I am requesting assistance in handling an untenable situation that has besieged my property over the last several years. Thirteen years ago I bought a home in a new development in the central part of Long Island, New York. The property had previously been a wooded area. Over the last several years, the ant population has steadily increased on my property, lifting whole sections of our yard and killing the grass. We have fortunately not had any problems inside the house. The only issue is the surrounding property. From late April to early August, there are several 3-5 five foot areas that are ravaged with large ant holes. The ants tend to be large, swift moving and will readily climb all over your leg if you stop in the area, leaving large parts of our back yard uninhabitable. They are active during the day and become less active in the late afternoon. They are not ant hill per se, but tend to be large inter-connected holes in the earth with seemingly hundreds of ants scurrying about. The soil is sandy and each passing year, the ants seem to have taken over more and more of the backyard, bringing up sand that now covers whatever top soil we had laid down to grow grass. I have tried the granular insect and ant killers found in stores, but this does little to stop the ants. I've tried some of the outdoor traps that are supposed to supply food that will eventually kill the queen, but the ants merely scoff at such measures. I've tried to research this on the internet, but could never really find a solution. The attached photos do not do justice to my plight. The video is a bit better. If this is not enough info, I will try to supply better photos and video if you would be willing to assist. If not, thanks for reading this far.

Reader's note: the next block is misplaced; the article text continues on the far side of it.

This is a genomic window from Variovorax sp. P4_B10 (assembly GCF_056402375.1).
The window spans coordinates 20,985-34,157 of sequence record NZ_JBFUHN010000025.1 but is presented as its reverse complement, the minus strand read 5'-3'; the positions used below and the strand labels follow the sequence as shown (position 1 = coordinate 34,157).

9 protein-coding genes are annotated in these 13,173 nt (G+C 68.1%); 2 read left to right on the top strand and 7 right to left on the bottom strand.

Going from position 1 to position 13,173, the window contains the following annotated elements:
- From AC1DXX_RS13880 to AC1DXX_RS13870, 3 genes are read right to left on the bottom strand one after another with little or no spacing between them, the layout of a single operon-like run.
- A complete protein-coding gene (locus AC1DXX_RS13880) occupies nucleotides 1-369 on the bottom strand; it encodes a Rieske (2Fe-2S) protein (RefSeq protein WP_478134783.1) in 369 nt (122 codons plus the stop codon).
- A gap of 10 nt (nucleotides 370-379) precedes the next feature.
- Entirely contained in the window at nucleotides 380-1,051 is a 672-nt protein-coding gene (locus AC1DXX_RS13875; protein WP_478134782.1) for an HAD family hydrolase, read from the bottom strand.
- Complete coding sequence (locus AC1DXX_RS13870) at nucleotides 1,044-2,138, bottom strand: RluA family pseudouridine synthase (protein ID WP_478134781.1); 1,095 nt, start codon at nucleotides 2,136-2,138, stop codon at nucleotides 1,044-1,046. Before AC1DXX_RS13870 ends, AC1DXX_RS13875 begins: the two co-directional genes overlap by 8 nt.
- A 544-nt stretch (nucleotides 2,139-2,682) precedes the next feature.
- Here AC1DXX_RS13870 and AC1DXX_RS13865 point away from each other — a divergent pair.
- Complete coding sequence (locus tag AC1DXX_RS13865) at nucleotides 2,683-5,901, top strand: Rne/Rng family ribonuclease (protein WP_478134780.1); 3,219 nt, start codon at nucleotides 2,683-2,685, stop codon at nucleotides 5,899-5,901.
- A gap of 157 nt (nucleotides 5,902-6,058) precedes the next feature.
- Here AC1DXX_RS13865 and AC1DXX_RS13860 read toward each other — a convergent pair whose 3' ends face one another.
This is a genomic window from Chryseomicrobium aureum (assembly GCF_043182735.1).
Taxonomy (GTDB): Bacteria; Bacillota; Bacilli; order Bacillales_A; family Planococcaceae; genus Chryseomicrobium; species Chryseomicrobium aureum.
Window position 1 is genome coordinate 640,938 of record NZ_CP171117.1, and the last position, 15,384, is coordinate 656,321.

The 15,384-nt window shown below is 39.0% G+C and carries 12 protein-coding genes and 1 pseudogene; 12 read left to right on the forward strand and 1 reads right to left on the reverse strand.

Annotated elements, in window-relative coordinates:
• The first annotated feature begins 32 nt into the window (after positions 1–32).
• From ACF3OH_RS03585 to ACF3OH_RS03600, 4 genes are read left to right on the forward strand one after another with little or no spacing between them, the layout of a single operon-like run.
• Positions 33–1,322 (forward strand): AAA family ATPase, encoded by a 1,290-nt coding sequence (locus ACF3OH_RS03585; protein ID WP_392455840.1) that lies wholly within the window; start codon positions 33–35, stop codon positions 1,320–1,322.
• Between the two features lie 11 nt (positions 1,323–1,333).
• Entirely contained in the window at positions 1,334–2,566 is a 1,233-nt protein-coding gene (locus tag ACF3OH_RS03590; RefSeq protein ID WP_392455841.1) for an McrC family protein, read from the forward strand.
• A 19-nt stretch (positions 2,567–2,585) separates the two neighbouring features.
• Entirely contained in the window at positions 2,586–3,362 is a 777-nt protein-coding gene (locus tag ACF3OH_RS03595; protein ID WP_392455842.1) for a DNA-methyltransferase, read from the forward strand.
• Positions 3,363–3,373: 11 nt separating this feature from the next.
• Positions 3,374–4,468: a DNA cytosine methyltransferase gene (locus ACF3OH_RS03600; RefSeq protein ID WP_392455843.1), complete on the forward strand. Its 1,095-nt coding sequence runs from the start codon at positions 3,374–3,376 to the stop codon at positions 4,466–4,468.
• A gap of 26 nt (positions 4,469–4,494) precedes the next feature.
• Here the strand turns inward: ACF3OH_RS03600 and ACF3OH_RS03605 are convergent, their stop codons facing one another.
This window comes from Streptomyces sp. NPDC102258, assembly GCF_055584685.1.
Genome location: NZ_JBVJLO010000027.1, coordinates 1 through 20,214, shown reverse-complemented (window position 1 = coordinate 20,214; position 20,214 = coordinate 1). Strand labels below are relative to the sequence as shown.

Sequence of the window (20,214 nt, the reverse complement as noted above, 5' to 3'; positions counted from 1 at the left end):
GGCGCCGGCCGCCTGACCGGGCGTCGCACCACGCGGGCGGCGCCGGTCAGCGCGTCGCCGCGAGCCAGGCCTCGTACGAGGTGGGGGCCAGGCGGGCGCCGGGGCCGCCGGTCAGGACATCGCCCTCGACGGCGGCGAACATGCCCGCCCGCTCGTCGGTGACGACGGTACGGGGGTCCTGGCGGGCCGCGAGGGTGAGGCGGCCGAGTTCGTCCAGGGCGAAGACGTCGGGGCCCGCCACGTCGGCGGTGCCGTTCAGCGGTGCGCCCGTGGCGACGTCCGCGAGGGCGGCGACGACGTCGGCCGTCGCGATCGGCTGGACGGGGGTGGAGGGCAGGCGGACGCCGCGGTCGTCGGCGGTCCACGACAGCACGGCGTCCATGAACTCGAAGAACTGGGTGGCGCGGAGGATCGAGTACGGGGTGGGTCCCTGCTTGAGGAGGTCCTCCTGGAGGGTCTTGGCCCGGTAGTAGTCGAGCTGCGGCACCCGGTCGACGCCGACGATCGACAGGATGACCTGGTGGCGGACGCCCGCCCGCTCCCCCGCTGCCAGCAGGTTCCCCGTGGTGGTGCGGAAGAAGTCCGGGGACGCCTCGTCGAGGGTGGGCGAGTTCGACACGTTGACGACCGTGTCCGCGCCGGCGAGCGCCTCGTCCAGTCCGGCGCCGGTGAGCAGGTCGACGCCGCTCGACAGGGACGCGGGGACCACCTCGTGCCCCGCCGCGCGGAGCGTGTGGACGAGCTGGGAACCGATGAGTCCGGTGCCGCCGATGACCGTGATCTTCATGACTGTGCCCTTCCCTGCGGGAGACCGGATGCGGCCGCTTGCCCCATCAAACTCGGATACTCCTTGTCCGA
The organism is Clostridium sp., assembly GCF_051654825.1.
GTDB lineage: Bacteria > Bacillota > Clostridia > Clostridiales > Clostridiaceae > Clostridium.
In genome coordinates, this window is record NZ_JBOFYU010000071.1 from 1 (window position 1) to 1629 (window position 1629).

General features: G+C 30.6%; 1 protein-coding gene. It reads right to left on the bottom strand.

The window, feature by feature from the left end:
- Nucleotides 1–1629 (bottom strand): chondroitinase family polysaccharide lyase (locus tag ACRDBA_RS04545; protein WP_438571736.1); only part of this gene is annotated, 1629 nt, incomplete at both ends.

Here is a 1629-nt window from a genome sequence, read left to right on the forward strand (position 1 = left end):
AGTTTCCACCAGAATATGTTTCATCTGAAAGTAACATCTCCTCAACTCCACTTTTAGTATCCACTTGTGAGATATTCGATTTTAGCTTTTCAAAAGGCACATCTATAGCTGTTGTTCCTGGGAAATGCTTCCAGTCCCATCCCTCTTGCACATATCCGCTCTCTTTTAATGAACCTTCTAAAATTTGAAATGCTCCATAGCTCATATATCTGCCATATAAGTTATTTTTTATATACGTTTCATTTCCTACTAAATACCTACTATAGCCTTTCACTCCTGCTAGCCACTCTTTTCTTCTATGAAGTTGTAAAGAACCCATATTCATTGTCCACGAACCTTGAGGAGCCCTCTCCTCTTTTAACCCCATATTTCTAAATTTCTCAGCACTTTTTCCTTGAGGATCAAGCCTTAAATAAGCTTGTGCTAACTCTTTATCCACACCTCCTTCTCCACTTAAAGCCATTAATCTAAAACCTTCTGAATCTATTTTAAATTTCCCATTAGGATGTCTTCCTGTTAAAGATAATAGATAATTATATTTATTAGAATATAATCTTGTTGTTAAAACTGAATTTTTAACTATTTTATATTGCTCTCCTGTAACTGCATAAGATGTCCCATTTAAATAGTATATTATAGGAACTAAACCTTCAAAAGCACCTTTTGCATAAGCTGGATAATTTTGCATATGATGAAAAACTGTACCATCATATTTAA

With kindest consideration,
Thanks for the question. In general, one of the most effective and least chemically-intensive ways of killing ants is pouring a large amount of boiling water onto their nests. This is especially effective in sandy soils. You would probably have the most luck doing this around mid-morning on a sunny day, because ants will often take their brood (eggs, larvae, and pupae) close to the surface to warm up.
If this doesn't work, you can get some tips on a generalizable way to mix your own poisoned baits that these ants might be likely to enjoy here or here. If you know anyone involved in science education, designing a cafeteria experiment, as outlined in the second linked blog post, can be an excellent "learning opportunity."
As a general rule, we encourage you to enjoy watching ants, and attempt to coexist with them in your house and yard. However, using boiling water and/or borax will most likely be much less expensive and have a much smaller environmental impact than most treatments a pest control professional would be likely to try.
I hope this helps!
Jesse Czekanski-Moir & the AntAsk Team